The Scottish Conservative plans for tax are about as good as you can do under devolution, but that’s not saying much

The Scottish Conservatives have produced a fascinating report on the future of Scottish devolution after a ‘no’ to independence vote. The headline grabber is the recommendation that the UK devolves income tax to the Scottish Parliament, to further a commitment to ‘a greater degree of fiscal autonomy’.  My concern is that its aim will be shortened in most reports to describe ‘fiscal autonomy’ (see Under ‘Devo-Max’, ‘Fiscal Autonomy’ is an illusion). Yet, it is nothing of the sort.

Fiscal autonomy is about the power to make important choices about how to balance taxation: on income, employer contributions, as a contribution to social security, on sales (VAT), on corporations, on energy and pollution, and so on (in some cases, it is about using taxation to encourage or discourage behaviour – as with fags and booze). It is about working out how much to raise and from whom, and to combine that decision with how to provide social security. It is about the power to decide who pays and who benefits. So, if people say that this new power would give the Scottish Parliament something like 40% of its tax raising power (see here on the politics of such calculations), it would be misleading to think that it’s 40% of the power to decide who pays and who benefits.

Rather, it is one, disproportionately limited, tax. Crucially, it is a tax that gains disproportionate public and media attention: ‘Elections can be won or lost on the basis of what political parties say about income tax’ (p13). It has never been raised or lowered in the short history of Scottish devolution, and it is difficult to foresee a Scottish Government of any party (likely to be elected) changing it.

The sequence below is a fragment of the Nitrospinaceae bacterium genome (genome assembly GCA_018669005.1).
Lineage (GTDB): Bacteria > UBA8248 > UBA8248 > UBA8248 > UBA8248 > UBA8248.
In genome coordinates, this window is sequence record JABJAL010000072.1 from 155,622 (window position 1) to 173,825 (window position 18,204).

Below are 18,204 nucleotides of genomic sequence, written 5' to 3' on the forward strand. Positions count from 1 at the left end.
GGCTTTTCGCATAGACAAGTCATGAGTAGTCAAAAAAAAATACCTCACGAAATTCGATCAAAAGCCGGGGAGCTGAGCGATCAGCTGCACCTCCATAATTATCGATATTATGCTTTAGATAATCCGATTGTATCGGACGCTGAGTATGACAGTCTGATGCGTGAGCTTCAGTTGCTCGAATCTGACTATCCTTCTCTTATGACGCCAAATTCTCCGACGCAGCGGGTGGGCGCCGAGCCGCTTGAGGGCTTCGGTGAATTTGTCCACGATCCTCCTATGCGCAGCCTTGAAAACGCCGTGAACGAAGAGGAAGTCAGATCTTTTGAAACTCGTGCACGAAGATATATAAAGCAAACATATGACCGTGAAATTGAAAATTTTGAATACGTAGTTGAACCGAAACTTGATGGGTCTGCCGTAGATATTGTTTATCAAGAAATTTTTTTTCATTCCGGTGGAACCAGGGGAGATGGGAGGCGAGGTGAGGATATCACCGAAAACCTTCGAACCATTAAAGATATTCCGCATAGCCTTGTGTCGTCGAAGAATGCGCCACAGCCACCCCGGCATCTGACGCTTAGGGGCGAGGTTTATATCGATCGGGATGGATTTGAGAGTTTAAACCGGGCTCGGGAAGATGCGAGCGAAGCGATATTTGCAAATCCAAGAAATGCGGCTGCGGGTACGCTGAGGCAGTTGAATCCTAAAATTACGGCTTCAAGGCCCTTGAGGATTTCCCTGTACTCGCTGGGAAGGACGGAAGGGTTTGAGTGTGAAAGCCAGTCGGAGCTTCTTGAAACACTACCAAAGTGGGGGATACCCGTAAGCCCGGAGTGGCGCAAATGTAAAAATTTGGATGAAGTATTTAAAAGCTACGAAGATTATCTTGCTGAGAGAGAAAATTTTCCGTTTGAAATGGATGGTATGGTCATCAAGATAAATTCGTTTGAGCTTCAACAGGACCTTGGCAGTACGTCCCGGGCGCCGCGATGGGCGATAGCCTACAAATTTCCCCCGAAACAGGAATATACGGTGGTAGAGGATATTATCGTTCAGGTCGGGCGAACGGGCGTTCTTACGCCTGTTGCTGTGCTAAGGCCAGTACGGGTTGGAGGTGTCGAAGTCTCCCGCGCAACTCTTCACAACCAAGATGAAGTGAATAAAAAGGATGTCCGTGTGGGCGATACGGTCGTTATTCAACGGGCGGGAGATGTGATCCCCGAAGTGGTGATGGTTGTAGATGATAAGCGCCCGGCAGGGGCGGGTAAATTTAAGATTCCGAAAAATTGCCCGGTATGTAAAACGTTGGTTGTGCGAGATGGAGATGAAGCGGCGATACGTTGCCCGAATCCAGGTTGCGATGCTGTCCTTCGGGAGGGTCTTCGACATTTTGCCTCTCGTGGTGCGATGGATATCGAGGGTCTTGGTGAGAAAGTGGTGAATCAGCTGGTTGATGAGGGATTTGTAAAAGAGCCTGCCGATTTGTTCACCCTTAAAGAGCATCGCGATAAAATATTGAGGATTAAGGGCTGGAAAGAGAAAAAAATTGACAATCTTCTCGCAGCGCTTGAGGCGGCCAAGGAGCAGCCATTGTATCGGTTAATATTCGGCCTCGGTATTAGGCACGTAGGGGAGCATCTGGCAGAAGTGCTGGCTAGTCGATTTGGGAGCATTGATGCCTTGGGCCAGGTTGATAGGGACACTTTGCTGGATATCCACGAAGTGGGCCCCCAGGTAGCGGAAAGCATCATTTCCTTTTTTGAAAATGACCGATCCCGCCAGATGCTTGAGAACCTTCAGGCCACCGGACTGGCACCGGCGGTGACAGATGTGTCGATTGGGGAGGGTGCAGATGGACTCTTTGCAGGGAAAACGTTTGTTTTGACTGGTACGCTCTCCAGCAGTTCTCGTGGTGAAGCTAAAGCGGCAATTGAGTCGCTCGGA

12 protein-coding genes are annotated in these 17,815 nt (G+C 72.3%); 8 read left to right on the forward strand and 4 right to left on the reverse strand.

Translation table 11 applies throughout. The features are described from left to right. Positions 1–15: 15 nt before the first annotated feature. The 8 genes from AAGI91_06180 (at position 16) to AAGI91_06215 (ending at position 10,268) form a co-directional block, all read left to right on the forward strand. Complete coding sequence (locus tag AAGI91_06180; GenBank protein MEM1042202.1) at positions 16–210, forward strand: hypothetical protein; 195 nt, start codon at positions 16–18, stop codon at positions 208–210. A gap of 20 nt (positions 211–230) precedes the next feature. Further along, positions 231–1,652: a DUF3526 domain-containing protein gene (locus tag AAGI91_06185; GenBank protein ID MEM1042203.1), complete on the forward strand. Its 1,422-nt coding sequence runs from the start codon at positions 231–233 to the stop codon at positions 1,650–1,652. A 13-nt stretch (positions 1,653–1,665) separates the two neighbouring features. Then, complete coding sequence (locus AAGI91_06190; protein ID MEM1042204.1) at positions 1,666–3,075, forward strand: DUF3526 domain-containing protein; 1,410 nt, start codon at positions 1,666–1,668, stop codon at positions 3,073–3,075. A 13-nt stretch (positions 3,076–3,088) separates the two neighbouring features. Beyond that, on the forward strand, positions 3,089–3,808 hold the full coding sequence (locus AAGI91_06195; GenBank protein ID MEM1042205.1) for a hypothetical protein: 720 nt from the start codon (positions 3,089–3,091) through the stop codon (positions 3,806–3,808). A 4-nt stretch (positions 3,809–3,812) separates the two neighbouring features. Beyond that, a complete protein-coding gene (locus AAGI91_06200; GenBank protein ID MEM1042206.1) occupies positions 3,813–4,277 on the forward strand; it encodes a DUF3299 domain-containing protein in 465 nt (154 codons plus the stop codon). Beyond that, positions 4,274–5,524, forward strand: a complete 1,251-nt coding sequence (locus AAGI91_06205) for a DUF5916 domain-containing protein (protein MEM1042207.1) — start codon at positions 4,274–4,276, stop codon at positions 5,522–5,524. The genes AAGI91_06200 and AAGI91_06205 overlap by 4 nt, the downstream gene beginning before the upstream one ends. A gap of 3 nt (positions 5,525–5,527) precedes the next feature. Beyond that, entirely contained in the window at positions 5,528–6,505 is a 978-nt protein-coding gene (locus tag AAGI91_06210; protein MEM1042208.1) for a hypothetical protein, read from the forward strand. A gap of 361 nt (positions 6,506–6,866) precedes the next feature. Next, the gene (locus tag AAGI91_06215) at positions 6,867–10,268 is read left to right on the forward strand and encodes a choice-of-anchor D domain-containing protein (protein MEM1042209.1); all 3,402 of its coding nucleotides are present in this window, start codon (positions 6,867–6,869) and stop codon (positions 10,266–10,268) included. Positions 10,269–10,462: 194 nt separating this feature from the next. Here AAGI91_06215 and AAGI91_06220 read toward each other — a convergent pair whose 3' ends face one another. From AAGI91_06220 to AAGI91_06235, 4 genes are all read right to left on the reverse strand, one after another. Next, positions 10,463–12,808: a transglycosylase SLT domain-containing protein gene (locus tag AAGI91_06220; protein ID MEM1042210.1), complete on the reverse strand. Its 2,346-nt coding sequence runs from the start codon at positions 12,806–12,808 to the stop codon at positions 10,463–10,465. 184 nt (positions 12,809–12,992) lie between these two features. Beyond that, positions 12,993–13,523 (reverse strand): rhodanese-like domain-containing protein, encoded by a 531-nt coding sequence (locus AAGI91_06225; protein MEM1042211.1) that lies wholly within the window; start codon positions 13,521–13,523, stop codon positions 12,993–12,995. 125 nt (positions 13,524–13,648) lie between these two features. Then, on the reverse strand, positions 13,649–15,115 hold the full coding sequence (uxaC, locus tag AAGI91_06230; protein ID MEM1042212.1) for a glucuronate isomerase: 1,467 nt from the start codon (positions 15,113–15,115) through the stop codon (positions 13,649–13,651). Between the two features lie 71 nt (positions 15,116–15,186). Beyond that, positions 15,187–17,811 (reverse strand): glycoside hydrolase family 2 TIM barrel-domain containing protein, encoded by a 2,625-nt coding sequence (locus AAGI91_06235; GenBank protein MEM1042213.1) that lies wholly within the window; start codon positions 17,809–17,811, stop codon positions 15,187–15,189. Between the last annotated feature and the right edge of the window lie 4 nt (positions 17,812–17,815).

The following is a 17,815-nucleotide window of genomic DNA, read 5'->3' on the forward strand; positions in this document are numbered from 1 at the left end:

So, this report does not deliver the ‘strong Conservative principles of responsibility, transparency and accountability’. It would not affect Scottish Parliament accountability in any meaningful way. All the report does is demonstrate the Scottish Conservatives are going further than Scottish Labour, which is not very far at all. It’s a classic case of good politics, bad policy.

See also: Robert Peston Could Scotland compete on tax with Westminster?

 

 

 

 

9 Comments

Filed under Scottish politics

9 responses to “The Scottish Conservative plans for tax are about as good as you can do under devolution, but that’s not saying much

  1. Pingback: Devo-Max: Does it mean the maximum you WANT or the maximum you CAN HAVE? | Paul Cairney: Politics & Public Policy

  2. Pingback: Would Scottish Independence Save the NHS and Keep Education Free? | Paul Cairney: Politics & Public Policy

  3. Pingback: What is the Barnett Formula? | Paul Cairney: Politics & Public Policy

  4. Pingback: Scottish Independence: beware the Constitutional Convention? | Paul Cairney: Politics & Public Policy

  5. Pingback: Aileen McHarg: The Vow: Vote No for More Devo | UK Constitutional Law Association

  6. Pingback: What will devo-max mean? | Paul Cairney: Politics & Public Policy

  7. Pingback: Early thoughts on the SNP conference: 2 speeches postponing independence and social democracy | Paul Cairney: Politics & Public Policy

  8. Pingback: The final Scottish devolution settlement is rubbish, and unionists should be worried | Paul Cairney: Politics & Public Policy

  9. Pingback: Is politics and policymaking about sharing evidence and facts or telling good stories? Two very silly examples from #SP16 | Paul Cairney: Politics & Public Policy

Leave a Reply

Fill in your details below or click an icon to log in:

WordPress.com Logo

You are commenting using your WordPress.com account. Log Out / Change )

Twitter picture

You are commenting using your Twitter account. Log Out / Change )

Facebook photo

You are commenting using your Facebook account. Log Out / Change )

Google+ photo

You are commenting using your Google+ account. Log Out / Change )

Connecting to %s